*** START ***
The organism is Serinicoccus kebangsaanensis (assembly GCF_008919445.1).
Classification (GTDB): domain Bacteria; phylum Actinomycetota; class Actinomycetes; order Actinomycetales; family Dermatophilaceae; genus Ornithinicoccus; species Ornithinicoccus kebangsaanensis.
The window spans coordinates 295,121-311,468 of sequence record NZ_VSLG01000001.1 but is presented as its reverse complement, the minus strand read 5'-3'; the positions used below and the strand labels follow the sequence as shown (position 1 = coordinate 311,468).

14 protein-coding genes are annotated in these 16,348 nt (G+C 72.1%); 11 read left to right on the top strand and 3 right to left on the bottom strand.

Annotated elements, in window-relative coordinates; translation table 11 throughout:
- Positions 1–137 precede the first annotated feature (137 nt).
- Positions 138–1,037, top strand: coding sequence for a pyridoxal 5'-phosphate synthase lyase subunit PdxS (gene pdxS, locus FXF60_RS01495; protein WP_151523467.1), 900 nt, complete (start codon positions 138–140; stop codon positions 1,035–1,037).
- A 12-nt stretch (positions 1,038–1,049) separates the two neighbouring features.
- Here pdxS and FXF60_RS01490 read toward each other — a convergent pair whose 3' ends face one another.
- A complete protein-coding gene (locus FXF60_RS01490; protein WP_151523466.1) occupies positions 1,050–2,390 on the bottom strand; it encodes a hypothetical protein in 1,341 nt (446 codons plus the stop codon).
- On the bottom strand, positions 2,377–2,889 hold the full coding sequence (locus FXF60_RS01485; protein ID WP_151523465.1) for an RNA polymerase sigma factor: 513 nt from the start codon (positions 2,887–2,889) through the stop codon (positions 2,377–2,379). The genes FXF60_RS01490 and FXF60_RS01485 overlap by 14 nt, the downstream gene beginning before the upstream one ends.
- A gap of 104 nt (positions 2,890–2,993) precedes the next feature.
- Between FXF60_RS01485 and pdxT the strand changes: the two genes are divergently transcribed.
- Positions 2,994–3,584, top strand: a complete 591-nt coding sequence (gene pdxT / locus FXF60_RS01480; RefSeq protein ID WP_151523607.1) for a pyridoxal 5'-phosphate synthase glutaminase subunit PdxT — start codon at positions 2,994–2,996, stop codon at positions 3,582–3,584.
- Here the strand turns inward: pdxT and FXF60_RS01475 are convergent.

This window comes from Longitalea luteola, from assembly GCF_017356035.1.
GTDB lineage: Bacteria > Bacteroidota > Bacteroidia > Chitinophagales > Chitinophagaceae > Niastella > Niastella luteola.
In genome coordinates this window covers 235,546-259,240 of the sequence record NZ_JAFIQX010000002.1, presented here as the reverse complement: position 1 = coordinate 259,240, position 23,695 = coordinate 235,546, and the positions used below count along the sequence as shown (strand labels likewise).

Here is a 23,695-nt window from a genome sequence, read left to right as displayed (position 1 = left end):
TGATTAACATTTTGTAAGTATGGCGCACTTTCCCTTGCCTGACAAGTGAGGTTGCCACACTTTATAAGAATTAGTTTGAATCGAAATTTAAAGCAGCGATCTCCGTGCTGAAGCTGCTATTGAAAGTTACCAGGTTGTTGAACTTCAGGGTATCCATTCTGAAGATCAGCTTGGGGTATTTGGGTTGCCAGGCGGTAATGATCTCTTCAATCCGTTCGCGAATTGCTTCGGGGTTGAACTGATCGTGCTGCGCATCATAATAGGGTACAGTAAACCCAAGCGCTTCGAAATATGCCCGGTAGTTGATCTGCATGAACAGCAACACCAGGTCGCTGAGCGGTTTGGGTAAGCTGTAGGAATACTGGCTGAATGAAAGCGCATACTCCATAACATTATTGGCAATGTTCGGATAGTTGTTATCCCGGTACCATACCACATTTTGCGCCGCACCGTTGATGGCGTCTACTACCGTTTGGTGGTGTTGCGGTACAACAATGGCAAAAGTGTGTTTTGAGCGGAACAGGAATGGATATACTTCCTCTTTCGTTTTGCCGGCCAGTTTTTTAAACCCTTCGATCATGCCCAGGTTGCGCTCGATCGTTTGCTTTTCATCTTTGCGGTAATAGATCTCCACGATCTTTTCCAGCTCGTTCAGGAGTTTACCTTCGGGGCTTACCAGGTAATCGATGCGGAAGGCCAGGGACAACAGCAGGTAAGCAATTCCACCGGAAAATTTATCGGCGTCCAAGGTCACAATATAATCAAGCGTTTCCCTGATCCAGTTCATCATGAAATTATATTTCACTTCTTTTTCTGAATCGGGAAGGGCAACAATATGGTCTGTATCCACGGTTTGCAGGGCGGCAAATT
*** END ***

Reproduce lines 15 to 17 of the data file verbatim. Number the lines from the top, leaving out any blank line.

- Here the strand turns inward: pdxT and FXF60_RS01475 are convergent.

This window comes from Longitalea luteola, from assembly GCF_017356035.1.
GTDB lineage: Bacteria > Bacteroidota > Bacteroidia > Chitinophagales > Chitinophagaceae > Niastella > Niastella luteola.